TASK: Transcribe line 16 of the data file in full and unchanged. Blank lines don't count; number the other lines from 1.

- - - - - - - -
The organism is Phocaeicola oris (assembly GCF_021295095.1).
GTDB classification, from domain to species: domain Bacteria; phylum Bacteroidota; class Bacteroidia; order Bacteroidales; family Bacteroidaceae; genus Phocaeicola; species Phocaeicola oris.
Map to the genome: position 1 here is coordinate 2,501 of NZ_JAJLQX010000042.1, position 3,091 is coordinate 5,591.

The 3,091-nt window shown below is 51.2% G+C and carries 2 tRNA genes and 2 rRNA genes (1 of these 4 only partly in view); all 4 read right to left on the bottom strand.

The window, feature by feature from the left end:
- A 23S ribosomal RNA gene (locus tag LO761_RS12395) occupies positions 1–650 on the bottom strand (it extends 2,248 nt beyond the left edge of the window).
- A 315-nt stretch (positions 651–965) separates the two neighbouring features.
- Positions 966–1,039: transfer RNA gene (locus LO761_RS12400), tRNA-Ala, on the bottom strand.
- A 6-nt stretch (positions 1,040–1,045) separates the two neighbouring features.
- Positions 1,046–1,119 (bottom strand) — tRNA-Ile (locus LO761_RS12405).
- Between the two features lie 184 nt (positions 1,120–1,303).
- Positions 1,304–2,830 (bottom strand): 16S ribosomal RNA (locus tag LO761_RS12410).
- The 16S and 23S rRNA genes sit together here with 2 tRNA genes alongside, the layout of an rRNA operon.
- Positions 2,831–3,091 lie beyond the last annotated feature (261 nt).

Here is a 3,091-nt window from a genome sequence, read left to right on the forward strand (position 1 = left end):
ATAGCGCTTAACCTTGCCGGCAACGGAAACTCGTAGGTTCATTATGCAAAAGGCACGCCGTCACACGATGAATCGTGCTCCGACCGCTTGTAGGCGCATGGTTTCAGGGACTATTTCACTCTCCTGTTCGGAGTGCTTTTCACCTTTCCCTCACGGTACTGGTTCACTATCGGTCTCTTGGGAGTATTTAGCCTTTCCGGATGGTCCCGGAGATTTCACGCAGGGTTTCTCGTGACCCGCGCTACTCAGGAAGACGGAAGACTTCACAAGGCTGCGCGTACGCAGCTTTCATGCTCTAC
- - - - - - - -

ATAGCGCTTAACCTTGCCGGCAACGGAAACTCGTAGGTTCATTATGCAAAAGGCACGCCGTCACACGATGAATCGTGCTCCGACCGCTTGTAGGCGCATGGTTTCAGGGACTATTTCACTCTCCTGTTCGGAGTGCTTTTCACCTTTCCCTCACGGTACTGGTTCACTATCGGTCTCTTGGGAGTATTTAGCCTTTCCGGATGGTCCCGGAGATTTCACGCAGGGTTTCTCGTGACCCGCGCTACTCAGGAAGACGGAAGACTTCACAAGGCTGCGCGTACGCAGCTTTCATGCTCTAC